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Should there be a limit to amount of caches owned?


Hobo2

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I know who Hobo is talking about... and it's all about the numbers. Look at his profile and it's all he can talk about, how he's the first this or that. First with triple digit hides, finds, TBs, events, whatever. I thought of spoofing it like first to find a cache with a migraine headache, or first male to find a cache while wearing a wedding veil, etc.

 

Most of these hides are film canisters with torn paper logs, in uninteresting places like mileposts or lampposts. Some finds are also film canister replacements when he couldn't find the original, but that's just how he plays. Give him the numbers, let him brag.

 

For the most part, I've ignored these since I first figured it out. I'll still grab one now and then, but I don't specifically seek them. However, I do wish people would place caches with the knowledge that their placement isn't a small dot on a map, but a large (.2mile dia) circle.

 

To run through town on the side of the freeway stopping every .1 and tossing a film canister out the window is also a good way to blow some planning and researched cache placements. I have one I've been working on for a month now, waiting until the right time to submit it, because I want it done well, not quickly. I guess someone could come up and stick a bison tube in the brush while stepping on my well concealed container and submit that micro.

 

Maybe that's the chance I take, but I'll have to take it.

Yes, now you know who I'm talking about, but please keep it under your hat.

 

I do see there are some VERY thoughtful geocachers out there, thank you all for being so! But as the saying goes, "a few bad apples spoil the bunch". I know there are a few respectful, responsible, creative, cachers, but I'm sorry, I think they are the exception rather than the rule... at least from what I see of those cachers who have more than 100 hides. I am just a beginner myself, but it doesn't take much experience to see a trend in an area... or by one cacher who is all about the numbers. You hit the nail on the head about some of them just driving by throwing out micros for ease of placement and the numbers... I see that too, or in my case, hogging an area without regard for others or content... this was the point I was trying to make... very frustrating.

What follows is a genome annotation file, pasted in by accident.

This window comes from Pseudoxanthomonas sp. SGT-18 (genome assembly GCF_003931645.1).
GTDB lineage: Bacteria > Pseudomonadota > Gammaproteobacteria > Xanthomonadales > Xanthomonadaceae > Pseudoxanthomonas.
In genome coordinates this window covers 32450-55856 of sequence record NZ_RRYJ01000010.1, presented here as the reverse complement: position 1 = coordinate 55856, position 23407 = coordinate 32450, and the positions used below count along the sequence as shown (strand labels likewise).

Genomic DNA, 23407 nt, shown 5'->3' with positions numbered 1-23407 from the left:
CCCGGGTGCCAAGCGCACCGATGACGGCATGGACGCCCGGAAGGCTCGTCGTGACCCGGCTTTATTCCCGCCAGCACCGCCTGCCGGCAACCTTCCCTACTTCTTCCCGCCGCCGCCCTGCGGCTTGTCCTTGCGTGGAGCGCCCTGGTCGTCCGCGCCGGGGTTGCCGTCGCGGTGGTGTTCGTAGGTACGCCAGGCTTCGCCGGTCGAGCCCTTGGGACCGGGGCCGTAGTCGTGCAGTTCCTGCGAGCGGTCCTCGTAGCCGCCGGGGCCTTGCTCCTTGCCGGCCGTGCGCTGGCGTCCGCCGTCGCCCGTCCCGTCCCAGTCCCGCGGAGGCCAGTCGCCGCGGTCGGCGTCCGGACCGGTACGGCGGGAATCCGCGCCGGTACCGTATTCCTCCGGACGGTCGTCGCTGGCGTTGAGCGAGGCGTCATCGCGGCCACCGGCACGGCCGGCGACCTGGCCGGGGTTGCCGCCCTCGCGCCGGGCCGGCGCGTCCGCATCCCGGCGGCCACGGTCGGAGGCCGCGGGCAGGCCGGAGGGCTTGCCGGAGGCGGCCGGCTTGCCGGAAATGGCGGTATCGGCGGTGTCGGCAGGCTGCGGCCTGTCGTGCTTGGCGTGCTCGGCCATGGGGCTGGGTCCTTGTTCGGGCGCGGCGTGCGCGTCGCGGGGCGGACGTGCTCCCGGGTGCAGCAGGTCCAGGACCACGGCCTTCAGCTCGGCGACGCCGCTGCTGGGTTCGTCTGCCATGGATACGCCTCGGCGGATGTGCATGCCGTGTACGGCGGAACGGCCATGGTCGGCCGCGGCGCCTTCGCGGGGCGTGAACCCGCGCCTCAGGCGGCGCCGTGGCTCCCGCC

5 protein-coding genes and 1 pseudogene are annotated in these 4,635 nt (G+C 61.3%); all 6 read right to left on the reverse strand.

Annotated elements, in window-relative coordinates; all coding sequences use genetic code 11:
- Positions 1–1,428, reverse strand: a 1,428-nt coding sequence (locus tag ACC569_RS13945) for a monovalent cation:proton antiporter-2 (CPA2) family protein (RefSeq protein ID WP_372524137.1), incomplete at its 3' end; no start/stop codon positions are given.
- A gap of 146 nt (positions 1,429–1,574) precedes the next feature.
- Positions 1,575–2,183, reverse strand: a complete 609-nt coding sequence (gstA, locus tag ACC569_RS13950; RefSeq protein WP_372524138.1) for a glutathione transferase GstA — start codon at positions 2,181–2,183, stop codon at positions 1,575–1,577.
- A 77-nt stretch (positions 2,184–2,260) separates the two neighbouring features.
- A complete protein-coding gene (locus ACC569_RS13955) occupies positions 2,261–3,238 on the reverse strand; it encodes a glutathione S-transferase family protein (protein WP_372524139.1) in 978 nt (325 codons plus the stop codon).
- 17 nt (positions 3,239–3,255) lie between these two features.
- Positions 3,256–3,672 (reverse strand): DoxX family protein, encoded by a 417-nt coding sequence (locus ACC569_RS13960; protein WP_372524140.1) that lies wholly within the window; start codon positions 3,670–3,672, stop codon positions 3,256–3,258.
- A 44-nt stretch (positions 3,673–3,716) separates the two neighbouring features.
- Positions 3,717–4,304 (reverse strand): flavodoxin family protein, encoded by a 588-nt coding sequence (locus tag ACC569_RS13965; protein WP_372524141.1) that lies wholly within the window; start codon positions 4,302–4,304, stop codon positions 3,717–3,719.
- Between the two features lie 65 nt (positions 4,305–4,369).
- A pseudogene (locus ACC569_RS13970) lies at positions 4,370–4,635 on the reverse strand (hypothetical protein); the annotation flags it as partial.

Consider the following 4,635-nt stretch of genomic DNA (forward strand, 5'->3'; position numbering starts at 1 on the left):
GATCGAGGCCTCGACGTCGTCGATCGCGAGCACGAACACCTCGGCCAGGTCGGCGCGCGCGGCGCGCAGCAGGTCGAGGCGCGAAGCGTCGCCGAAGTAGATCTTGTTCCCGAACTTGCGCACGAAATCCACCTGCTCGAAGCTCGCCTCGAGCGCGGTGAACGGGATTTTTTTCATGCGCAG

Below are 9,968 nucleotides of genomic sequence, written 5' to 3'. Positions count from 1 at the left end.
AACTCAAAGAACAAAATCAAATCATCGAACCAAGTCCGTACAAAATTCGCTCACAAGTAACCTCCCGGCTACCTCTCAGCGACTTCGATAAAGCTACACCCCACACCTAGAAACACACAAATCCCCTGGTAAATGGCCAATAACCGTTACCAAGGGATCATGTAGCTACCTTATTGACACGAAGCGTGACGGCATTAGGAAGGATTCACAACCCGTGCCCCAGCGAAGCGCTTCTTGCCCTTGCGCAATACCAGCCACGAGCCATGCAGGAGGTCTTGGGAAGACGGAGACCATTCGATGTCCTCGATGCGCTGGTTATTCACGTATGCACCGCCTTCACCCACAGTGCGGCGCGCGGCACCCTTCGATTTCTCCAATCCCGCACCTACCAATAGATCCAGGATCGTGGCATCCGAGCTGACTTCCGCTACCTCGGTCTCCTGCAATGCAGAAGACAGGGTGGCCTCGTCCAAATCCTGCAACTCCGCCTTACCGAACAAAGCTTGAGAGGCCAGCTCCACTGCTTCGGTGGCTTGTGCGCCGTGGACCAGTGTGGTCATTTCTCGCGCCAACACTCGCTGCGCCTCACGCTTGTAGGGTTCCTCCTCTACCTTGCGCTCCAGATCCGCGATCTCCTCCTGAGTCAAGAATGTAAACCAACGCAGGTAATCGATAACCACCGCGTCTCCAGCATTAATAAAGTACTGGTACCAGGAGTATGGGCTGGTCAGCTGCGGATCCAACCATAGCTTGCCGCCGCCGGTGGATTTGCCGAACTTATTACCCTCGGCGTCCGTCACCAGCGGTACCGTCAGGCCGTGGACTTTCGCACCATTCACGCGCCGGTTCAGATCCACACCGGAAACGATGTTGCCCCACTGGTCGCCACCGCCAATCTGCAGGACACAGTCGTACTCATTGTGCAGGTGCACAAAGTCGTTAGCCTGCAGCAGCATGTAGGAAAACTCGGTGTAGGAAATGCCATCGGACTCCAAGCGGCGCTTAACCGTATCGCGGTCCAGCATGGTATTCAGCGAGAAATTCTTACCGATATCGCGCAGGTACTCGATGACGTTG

I took some suggestions and contacted two of the cachers asking them if they would archive one of their caches so my Grandson could reach one he made on his bike, but no go! The first told me to mind my own business, the second said as long as they are active they will stay put... even though he has six within three blocks. So since I can't be there, and there is no way I will let him stray any further out of his neighborhood, he will not be able to place his cache he has worked so hard to build... at least by his house. He wants to now put it by Grandpa's, which is fine and makes me proud, but it would have been nice to let him have one by his house he could check on!

 

Thanks again for some of the ideas you all have provided, I do appreciate them. :ph34r: